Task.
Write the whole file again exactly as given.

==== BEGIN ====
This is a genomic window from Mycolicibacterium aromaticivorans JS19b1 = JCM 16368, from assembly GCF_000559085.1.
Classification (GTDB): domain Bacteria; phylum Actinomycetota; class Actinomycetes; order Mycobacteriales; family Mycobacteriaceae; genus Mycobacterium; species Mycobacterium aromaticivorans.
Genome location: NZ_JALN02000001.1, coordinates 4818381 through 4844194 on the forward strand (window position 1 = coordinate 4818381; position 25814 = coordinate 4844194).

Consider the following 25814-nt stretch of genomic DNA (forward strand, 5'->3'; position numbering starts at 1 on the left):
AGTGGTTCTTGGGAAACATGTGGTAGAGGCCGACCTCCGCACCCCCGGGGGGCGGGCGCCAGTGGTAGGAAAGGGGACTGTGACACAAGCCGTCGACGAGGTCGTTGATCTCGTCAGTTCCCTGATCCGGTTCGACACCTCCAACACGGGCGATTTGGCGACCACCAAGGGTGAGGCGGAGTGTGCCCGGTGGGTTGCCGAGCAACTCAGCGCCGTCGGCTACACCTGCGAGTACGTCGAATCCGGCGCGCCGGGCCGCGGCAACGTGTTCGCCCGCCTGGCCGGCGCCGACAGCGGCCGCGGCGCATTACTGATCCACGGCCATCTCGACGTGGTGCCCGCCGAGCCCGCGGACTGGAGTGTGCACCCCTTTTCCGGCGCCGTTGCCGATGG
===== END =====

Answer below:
This is a genomic window from Mycolicibacterium aromaticivorans JS19b1 = JCM 16368, from assembly GCF_000559085.1.
Classification (GTDB): domain Bacteria; phylum Actinomycetota; class Actinomycetes; order Mycobacteriales; family Mycobacteriaceae; genus Mycobacterium; species Mycobacterium aromaticivorans.
Genome location: NZ_JALN02000001.1, coordinates 4818381 through 4844194 on the forward strand (window position 1 = coordinate 4818381; position 25814 = coordinate 4844194).

Consider the following 25814-nt stretch of genomic DNA (forward strand, 5'->3'; position numbering starts at 1 on the left):
AGTGGTTCTTGGGAAACATGTGGTAGAGGCCGACCTCCGCACCCCCGGGGGGCGGGCGCCAGTGGTAGGAAAGGGGACTGTGACACAAGCCGTCGACGAGGTCGTTGATCTCGTCAGTTCCCTGATCCGGTTCGACACCTCCAACACGGGCGATTTGGCGACCACCAAGGGTGAGGCGGAGTGTGCCCGGTGGGTTGCCGAGCAACTCAGCGCCGTCGGCTACACCTGCGAGTACGTCGAATCCGGCGCGCCGGGCCGCGGCAACGTGTTCGCCCGCCTGGCCGGCGCCGACAGCGGCCGCGGCGCATTACTGATCCACGGCCATCTCGACGTGGTGCCCGCCGAGCCCGCGGACTGGAGTGTGCACCCCTTTTCCGGCGCCGTTGCCGATGG